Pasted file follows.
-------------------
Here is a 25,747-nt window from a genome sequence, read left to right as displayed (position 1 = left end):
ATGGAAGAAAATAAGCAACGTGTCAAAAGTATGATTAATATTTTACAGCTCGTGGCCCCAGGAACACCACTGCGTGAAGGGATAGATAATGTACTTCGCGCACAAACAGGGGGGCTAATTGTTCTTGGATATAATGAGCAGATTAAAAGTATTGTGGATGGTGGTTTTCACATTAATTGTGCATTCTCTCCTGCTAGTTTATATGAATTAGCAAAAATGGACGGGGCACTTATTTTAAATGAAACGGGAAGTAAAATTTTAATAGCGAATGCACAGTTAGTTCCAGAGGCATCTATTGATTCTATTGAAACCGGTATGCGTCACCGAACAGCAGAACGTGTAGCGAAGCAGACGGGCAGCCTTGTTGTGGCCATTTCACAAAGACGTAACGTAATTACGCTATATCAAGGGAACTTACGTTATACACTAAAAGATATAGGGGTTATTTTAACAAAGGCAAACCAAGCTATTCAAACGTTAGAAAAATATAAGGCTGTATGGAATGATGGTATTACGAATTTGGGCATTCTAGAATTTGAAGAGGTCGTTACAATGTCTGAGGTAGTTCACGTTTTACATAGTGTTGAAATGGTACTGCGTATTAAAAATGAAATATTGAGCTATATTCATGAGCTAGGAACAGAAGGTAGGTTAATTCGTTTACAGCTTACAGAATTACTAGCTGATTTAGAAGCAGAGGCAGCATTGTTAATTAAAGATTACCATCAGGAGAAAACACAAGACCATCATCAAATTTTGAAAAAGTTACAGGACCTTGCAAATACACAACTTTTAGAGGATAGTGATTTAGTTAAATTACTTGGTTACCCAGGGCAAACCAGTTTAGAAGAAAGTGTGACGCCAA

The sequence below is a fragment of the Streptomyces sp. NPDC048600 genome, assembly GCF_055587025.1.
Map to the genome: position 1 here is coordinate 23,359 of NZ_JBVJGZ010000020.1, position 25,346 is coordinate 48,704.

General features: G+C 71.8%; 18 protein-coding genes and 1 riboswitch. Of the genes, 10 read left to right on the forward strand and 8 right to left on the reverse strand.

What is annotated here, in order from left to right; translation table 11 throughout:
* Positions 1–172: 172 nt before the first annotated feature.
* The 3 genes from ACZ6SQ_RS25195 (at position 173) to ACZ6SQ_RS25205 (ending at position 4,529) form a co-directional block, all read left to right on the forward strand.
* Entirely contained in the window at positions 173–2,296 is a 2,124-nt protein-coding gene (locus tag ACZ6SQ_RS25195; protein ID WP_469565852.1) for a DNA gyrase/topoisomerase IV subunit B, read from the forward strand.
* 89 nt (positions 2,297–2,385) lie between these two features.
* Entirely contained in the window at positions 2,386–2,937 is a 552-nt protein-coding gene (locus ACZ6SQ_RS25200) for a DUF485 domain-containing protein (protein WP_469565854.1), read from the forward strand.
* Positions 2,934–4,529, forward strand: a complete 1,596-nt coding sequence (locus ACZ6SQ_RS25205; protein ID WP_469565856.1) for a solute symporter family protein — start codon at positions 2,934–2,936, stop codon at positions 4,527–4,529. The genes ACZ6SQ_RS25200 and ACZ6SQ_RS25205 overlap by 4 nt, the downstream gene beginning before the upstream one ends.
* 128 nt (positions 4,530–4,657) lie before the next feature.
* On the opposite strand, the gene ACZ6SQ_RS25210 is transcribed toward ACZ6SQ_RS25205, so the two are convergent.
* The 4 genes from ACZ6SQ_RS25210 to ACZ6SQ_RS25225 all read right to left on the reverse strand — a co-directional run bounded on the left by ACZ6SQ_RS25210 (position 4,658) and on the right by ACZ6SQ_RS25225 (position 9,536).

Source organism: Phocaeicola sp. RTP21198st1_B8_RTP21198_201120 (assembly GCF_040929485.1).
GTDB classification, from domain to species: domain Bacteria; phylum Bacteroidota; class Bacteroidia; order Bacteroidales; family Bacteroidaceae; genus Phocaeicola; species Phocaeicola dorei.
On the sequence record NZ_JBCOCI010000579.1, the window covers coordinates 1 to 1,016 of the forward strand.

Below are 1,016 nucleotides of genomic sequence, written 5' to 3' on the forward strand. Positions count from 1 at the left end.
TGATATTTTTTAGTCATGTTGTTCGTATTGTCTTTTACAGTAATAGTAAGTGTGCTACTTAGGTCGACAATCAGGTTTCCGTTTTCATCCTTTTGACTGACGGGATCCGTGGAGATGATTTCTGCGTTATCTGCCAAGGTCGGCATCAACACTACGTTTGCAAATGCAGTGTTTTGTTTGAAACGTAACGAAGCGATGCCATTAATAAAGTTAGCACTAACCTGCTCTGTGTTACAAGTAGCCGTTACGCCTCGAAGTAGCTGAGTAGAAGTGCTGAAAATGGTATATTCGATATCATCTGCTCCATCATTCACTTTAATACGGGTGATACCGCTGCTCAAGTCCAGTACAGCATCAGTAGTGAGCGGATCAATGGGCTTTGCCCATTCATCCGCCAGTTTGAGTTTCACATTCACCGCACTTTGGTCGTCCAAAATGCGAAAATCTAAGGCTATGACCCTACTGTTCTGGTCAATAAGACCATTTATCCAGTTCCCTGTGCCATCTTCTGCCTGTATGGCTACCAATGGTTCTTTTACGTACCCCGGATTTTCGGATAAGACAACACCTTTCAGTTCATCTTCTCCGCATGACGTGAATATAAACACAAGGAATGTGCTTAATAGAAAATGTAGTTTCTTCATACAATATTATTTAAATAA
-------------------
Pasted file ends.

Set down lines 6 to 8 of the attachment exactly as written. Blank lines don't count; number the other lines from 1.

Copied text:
What is annotated here, in order from left to right; translation table 11 throughout:
* Positions 1–172: 172 nt before the first annotated feature.
* The 3 genes from ACZ6SQ_RS25195 (at position 173) to ACZ6SQ_RS25205 (ending at position 4,529) form a co-directional block, all read left to right on the forward strand.